We got in the 46 degree water and started paddling down the swift river. I was in front and the two parents paddled in the back. Brolin sat in the middle of the raft without a paddle. There was a fear that he might fall into the water since he was small for an 8 year old. That said, he totally did not carry his weight- not cool Brolin. 2 minutes in, we hit our first series of rapids. They were Class 3. Nothing major. Brolin looked pretty happy and sort of barked in joy.

Over the next hour we went over a few more class 3 rapids. Our guide had no trouble whatsoever navigating them. While the rapids were fun, the definite best part of the day was the scenery- pine trees lining the swift river. We also saw an occasional stream or cabin. The family I was rafting with had spent the last week in this area and had an intimate knowledge of every bend in the river. They stayed with a friend named Lisa who apparently lived somewhere along the path of the river.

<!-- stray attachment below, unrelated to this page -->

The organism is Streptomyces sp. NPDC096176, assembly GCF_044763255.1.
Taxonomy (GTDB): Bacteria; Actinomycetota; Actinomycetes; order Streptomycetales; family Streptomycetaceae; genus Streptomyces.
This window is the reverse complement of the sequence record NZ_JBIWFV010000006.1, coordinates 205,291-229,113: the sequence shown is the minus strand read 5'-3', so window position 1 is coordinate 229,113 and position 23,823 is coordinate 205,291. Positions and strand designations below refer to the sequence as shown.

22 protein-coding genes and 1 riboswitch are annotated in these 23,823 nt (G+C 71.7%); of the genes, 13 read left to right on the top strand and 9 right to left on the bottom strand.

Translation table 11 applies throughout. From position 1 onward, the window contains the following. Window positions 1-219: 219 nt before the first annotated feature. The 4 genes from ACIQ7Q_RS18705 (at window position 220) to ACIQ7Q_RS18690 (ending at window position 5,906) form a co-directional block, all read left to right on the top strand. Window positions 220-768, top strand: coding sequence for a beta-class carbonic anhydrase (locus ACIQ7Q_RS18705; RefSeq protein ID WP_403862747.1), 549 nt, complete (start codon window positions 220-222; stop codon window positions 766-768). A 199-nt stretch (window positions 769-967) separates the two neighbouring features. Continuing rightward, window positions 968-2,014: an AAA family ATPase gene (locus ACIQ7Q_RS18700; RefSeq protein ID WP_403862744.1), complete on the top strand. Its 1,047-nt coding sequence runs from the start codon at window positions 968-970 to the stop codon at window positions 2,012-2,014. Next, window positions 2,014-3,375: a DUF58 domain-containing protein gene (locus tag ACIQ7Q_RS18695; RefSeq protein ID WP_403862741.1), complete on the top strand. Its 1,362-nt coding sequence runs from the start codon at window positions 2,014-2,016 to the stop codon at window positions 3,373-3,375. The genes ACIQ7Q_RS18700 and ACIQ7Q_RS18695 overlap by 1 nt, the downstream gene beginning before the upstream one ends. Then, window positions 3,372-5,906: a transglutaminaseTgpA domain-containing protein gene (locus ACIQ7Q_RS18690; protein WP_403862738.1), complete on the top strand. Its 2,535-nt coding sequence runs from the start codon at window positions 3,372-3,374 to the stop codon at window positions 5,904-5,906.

After the first hour, Brolin was totally over gliding down 40 degree water in 50 degree weather. He kept asking when the rafting was done. Unfortunately for him, we had another 2 ½ hours of river to go.

Two hours in, we rowed by the family’s friend Lisa’s house. Lisa was outside and waved to us. Lisa’s dog looked confused seeing his friends on a raft. Brolin asked for his parents to throw him in the water so he could swim to Lisa. He had good parents so his wish was not granted.

At the three hour mark, we hit the final large rapid. The rafting company had a photographer on the riverbank taking pictures of us, surely so we could buy it later. I was having a blast at this point that I probably would buy it if it’s a reasonable price to remember the trip.